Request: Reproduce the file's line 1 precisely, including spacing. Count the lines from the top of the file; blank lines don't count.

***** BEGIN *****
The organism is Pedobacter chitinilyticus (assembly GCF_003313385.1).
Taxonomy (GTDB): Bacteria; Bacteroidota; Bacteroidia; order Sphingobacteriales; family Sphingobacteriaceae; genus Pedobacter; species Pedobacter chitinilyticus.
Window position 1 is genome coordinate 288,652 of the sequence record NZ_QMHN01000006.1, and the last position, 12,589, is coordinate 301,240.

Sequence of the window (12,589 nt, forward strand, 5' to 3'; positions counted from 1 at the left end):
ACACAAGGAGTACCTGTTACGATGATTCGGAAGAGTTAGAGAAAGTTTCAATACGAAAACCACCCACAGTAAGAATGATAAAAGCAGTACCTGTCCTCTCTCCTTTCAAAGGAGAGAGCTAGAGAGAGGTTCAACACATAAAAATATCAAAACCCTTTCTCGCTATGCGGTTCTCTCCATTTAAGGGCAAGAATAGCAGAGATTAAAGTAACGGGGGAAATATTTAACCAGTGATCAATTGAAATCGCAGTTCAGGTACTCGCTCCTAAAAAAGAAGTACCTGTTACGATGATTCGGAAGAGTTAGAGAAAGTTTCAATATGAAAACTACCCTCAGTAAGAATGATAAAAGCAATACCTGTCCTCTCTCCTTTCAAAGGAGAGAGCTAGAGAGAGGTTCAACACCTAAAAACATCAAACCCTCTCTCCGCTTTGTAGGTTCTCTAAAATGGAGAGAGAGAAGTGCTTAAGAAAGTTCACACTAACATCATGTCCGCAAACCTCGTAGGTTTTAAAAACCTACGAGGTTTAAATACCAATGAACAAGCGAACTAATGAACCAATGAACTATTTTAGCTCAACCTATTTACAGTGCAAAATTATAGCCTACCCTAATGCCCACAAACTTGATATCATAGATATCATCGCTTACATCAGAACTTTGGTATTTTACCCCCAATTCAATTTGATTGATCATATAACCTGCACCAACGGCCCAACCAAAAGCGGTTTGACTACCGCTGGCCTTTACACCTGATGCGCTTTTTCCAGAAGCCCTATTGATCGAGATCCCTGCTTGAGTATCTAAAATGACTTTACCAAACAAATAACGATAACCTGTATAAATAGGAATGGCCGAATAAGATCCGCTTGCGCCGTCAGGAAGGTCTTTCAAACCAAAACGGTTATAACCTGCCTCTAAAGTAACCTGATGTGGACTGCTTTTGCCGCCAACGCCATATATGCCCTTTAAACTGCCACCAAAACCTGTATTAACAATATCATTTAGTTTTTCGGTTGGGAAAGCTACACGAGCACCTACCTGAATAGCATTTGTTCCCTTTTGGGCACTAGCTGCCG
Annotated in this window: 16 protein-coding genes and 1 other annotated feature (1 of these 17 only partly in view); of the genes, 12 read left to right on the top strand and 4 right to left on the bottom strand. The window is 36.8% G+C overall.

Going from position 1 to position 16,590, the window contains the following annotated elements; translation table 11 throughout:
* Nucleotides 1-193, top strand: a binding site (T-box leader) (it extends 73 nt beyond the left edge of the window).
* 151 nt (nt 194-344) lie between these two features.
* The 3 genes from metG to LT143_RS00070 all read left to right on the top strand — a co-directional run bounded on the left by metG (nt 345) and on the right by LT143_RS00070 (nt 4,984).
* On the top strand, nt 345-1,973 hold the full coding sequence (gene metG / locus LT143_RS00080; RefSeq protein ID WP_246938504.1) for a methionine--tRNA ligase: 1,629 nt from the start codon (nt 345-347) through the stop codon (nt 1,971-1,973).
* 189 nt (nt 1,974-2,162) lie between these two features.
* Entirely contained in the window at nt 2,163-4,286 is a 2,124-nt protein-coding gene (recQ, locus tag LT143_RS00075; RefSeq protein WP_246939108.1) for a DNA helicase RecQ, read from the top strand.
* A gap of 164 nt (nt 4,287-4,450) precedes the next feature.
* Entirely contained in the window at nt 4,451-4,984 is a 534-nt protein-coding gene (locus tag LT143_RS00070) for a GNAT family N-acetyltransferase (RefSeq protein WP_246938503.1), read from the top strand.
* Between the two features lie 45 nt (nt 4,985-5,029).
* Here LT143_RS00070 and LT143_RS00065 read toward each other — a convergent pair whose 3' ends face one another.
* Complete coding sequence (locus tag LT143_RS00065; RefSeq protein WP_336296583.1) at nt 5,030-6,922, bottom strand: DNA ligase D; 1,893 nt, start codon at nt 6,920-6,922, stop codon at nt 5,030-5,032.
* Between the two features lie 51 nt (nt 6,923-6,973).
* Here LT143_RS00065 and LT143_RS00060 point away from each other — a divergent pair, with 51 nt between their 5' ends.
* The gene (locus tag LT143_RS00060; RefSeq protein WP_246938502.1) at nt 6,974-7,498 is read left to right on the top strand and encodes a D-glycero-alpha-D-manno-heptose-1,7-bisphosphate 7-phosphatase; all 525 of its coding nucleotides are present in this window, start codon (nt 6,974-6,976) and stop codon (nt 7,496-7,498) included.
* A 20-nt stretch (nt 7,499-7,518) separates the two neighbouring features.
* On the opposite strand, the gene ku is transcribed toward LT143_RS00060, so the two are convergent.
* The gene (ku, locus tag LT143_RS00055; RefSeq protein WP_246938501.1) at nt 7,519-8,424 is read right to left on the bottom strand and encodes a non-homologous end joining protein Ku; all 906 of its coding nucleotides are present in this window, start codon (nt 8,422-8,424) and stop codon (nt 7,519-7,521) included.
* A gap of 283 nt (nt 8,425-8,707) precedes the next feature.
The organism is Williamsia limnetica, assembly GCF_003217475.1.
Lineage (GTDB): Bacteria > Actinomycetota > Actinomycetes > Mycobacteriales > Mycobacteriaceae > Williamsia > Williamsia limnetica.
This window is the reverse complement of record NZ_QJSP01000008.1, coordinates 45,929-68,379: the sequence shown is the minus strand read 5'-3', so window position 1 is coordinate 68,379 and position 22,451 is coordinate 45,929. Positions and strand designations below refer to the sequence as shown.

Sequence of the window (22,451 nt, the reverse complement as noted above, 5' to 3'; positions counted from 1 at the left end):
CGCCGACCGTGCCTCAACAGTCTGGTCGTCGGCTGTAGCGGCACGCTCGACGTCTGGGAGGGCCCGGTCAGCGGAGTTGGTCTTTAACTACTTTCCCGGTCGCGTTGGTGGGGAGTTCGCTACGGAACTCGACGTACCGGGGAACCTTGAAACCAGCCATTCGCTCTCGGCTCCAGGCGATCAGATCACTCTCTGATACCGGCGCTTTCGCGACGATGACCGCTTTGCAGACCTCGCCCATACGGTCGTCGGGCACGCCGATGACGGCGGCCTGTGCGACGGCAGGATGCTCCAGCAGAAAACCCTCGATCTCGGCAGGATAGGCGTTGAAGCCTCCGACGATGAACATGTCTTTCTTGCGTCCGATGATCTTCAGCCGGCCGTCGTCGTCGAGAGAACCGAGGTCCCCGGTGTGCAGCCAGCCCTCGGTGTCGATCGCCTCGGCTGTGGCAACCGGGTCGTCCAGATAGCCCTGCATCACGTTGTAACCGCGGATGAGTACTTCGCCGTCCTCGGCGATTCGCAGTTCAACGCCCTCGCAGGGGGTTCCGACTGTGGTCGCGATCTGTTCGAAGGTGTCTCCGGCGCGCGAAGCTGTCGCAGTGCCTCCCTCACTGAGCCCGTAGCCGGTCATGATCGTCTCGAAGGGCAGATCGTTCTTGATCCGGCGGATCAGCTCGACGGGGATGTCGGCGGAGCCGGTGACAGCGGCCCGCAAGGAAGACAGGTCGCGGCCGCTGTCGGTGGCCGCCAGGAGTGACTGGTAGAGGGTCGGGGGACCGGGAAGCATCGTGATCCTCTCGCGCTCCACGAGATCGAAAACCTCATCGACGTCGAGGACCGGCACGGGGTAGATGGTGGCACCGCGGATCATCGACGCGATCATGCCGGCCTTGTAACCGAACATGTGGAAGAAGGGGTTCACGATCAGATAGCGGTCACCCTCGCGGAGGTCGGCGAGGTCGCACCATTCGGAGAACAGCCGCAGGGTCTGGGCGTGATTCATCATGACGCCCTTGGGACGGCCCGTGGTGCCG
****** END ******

The organism is Pedobacter chitinilyticus (assembly GCF_003313385.1).